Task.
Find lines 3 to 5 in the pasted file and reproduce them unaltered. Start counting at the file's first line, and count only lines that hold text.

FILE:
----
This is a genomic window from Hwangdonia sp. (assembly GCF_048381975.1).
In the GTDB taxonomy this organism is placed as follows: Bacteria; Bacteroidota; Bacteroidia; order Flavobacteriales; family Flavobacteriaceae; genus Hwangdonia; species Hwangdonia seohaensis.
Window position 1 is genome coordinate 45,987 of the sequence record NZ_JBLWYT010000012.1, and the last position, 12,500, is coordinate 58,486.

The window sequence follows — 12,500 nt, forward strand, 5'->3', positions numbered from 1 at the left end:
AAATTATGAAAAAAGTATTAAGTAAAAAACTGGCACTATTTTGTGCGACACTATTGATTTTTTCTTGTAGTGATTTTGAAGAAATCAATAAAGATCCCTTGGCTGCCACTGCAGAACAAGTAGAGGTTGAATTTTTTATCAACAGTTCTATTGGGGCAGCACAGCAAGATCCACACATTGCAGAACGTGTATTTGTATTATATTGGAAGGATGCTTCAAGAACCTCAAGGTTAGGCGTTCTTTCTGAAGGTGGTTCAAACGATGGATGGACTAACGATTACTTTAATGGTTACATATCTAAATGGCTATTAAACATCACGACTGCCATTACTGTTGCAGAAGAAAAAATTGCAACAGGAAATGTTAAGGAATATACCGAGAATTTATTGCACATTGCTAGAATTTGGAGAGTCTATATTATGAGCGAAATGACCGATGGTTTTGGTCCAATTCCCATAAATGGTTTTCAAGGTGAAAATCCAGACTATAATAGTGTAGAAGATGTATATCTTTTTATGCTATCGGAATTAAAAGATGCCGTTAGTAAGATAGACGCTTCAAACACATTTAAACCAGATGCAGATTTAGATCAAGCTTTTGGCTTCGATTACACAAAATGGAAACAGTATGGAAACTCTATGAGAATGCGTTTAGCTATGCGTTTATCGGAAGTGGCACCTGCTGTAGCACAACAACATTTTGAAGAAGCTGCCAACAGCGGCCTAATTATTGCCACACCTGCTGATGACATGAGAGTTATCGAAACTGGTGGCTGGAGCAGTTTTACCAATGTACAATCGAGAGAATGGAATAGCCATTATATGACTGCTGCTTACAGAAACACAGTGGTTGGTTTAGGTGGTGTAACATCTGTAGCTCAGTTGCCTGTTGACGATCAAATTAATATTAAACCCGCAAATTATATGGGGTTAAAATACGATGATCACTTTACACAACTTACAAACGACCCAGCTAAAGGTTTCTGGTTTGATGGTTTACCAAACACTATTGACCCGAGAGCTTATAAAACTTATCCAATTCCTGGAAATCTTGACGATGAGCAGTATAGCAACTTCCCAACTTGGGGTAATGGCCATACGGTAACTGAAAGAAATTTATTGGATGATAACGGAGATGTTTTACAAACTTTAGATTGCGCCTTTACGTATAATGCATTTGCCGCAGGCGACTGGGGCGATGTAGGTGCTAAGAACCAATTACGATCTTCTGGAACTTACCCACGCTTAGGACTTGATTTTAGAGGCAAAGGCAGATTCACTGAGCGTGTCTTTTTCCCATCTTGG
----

Window position 1 is genome coordinate 45,987 of the sequence record NZ_JBLWYT010000012.1, and the last position, 12,500, is coordinate 58,486.

The window sequence follows — 12,500 nt, forward strand, 5'->3', positions numbered from 1 at the left end:
AAATTATGAAAAAAGTATTAAGTAAAAAACTGGCACTATTTTGTGCGACACTATTGATTTTTTCTTGTAGTGATTTTGAAGAAATCAATAAAGATCCCTTGGCTGCCACTGCAGAACAAGTAGAGGTTGAATTTTTTATCAACAGTTCTATTGGGGCAGCACAGCAAGATCCACACATTGCAGAACGTGTATTTGTATTATATTGGAAGGATGCTTCAAGAACCTCAAGGTTAGGCGTTCTTTCTGAAGGTGGTTCAAACGATGGATGGACTAACGATTACTTTAATGGTTACATATCTAAATGGCTATTAAACATCACGACTGCCATTACTGTTGCAGAAGAAAAAATTGCAACAGGAAATGTTAAGGAATATACCGAGAATTTATTGCACATTGCTAGAATTTGGAGAGTCTATATTATGAGCGAAATGACCGATGGTTTTGGTCCAATTCCCATAAATGGTTTTCAAGGTGAAAATCCAGACTATAATAGTGTAGAAGATGTATATCTTTTTATGCTATCGGAATTAAAAGATGCCGTTAGTAAGATAGACGCTTCAAACACATTTAAACCAGATGCAGATTTAGATCAAGCTTTTGGCTTCGATTACACAAAATGGAAACAGTATGGAAACTCTATGAGAATGCGTTTAGCTATGCGTTTATCGGAAGTGGCACCTGCTGTAGCACAACAACATTTTGAAGAAGCTGCCAACAGCGGCCTAATTATTGCCACACCTGCTGATGACATGAGAGTTATCGAAACTGGTGGCTGGAGCAGTTTTACCAATGTACAATCGAGAGAATGGAATAGCCATTATATGACTGCTGCTTACAGAAACACAGTGGTTGGTTTAGGTGGTGTAACATCTGTAGCTCAGTTGCCTGTTGACGATCAAATTAATATTAAACCCGCAAATTATATGGGGTTAAAATACGATGATCACTTTACACAACTTACAAACGACCCAGCTAAAGGTTTCTGGTTTGATGGTTTACCAAACACTATTGACCCGAGAGCTTATAAAACTTATCCAATTCCTGGAAATCTTGACGATGAGCAGTATAGCAACTTCCCAACTTGGGGTAATGGCCATACGGTAACTGAAAGAAATTTATTGGATGATAACGGAGATGTTTTACAAACTTTAGATTGCGCCTTTACGTATAATGCATTTGCCGCAGGCGACTGGGGCGATGTAGGTGCTAAGAACCAATTACGATCTTCTGGAACTTACCCACGCTTAGGACTTGATTTTAGAGGCAAAGGCAGATTCACTGAGCGTGTCTTTTTCCCATCTTGG